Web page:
The European car market suffered the biggest monthly decline of the decade so far in September, with the impact of the new WLTP emissions testing regime contributing to a 23.4 percent decline in year-on-year sales.
Across Europe 1.12 million vehicles were registered last month, according to data from industry analysts JATO, a 343,000 fall from September 2017. The sharp fall had been expected due to the ongoing problems of readying cars to meet the new and tougher WLTP tests, with JATO noting that only 57 percent of versions previously sold currently meet the new test conditions.
With registrations spiking in August as manufacturers cleared stock ahead of WLTP coming into force on September 1, overall European sales are still up 2.3 percent year-on-year.
JATO analyst Felipe Munoz said research showed a direct link between the availability of WLTP-homologated models and registration figures. “We will continue to see registrations decline so long as a large portion of the market’s versions remain unavailable under the new test conditions,” he said.
“The big question now is how long the drop will last, which will depend on how long it takes carmakers to homologate the models they want to keep on the market.”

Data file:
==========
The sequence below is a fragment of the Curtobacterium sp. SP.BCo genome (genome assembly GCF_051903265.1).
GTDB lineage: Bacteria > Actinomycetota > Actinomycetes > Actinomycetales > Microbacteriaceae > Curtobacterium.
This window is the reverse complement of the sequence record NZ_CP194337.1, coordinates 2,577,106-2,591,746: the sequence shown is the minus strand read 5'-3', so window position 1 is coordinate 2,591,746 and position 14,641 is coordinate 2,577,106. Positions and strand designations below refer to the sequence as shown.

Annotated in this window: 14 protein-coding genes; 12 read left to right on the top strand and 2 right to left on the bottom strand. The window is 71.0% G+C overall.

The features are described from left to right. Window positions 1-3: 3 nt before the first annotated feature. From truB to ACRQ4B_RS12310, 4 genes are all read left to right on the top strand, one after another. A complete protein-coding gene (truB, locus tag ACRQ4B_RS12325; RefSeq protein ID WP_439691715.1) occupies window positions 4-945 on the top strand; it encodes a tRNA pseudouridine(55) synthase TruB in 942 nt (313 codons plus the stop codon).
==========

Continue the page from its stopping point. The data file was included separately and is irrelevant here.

The Volkswagen Group has particularly struggled with readying cars for WLTP, which contributed to the PSA Group - Peugeot, Citroën, DS and Vauxhall/Opel – becoming the best-selling car maker in Europe. That makes September the first month in nearly eight years that the VW Group has not topped European sales charts.
Vauxhall/Opel had a particularly strong month: while it’s September year-on-year sales were down 12 percent, its 80,920 registrations were enough to make it the best-selling brand in Europe, narrowly ahead of Ford (80,813). By contrast, Volkswagen’s sales fell by 53 percent to 74,469, with a particularly sharp decline in Germany. Audi also struggled, with its sales falling by 60 percent.
The Volkswagen Golf, which has been Europe’s best-selling car every month since March 2017, particularly struggled, with registrations falling by 71 percent to 14,968. The Vauxhall Corsa became the new market leader, with 24,752 examples of the supermini registered – a rise of 5 percent.
The Ford Fiesta also performed strongly, with registrations rising by 20 percent to 22,478, putting it second in the European sales charts.